John Kaminski

Sept. 17 2003

The teeth in the smile

America's karma: Happiness for some paid for by the misery of others

By John Kaminski

There is no light at the end of the tunnel, at least not in this world.

There are those who seek and claim their light by believing in messiahs or philosophies that provide peace no matter what the conditions in the world in which they live. But despite the constant promises of true believers, this type of light is more apt to result in bloody death over semantic differences than it is in world peace when one version of the ultimate truth collides with another.

But on the political level, there is simply nowhere to turn. The world is ruled by guns and greased by bribes, and morality and honesty seemingly have no place in it, except as pathetic pleas from the have-nots begging the haves have mercy on them ... lies which are always ignored without the appropriate gratuity.

The greatest hope of all, democracy, has been revealed to be an alluring but deceptive scam, as persuasive patrician propaganda misguides the hordes like a flock of birds whose natural radar has been somehow scrambled, and the masses cheer for mass murder in the same enthusiastic tones they spew when rooting for their favorite sports team.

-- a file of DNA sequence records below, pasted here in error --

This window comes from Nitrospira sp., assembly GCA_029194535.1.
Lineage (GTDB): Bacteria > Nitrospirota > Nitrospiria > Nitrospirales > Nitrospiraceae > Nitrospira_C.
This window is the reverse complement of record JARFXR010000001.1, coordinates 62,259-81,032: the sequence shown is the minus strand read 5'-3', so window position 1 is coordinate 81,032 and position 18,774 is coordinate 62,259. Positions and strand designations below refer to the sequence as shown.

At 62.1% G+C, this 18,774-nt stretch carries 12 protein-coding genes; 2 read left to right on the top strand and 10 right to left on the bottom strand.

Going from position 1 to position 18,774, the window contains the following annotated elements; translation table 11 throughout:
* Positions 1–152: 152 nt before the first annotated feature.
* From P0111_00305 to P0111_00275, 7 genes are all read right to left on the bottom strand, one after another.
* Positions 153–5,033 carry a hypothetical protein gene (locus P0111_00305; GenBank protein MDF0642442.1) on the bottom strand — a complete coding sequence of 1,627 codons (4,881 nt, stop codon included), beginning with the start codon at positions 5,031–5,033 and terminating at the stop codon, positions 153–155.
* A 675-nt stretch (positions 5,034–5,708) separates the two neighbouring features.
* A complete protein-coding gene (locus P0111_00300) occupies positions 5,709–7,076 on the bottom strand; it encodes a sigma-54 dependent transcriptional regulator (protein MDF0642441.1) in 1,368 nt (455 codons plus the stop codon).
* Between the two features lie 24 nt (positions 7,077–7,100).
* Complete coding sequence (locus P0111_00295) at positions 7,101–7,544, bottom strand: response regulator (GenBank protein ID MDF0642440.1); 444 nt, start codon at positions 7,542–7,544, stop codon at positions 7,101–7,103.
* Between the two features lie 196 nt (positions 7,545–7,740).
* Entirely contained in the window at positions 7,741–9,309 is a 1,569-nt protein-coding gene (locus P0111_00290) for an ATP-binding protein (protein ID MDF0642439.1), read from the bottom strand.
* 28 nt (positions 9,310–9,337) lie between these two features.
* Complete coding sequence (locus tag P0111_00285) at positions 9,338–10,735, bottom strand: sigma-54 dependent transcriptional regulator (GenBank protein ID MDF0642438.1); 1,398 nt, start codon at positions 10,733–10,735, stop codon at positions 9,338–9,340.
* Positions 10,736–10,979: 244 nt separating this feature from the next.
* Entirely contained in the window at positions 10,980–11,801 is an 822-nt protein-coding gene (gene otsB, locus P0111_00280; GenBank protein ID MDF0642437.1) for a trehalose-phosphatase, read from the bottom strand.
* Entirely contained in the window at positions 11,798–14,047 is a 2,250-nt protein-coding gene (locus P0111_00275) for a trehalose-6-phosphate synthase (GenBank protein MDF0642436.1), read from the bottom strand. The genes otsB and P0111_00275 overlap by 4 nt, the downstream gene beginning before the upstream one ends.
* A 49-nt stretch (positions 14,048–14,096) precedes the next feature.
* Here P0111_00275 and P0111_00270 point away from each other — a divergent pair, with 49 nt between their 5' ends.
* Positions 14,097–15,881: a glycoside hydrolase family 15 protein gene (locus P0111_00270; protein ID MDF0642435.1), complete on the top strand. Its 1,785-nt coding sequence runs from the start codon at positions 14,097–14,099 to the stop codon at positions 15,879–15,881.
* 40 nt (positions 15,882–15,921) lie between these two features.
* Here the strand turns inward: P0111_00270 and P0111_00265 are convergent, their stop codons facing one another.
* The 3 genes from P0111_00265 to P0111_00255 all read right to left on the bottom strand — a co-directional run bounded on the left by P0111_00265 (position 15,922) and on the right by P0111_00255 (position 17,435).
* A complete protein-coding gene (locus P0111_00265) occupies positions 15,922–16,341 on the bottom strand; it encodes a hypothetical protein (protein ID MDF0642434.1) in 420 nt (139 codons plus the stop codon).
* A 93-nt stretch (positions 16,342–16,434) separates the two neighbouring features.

Personal corruption the notion that everyone has a price beyond which they cannot maintain their integrity dooms even Jesus's brand of communism into an exercise of coercion and cupidity, where the cost of maintaining your honesty can easily be your own life.

And the comfort of that ever-elusive benevolent dictatorship on which so many of the religions are based fails miserably on the political level when doctrinal consistency does the death penalty trip on sensible, individual compassion.

So how do we govern ourselves equitably? Are the choices only fascism or anarchy? Is the only question a matter of liberty vs. security? Will we give up everything merely not to be killed by those who wield more power than we can ever dream of?

So it seems in the world of AD 2003, where the powers of material consumption reign supreme and the wistful melodies of harmony and altruism gather mold like obsolete stock certificates in the trashcan of a fast-buck telephone boiler room.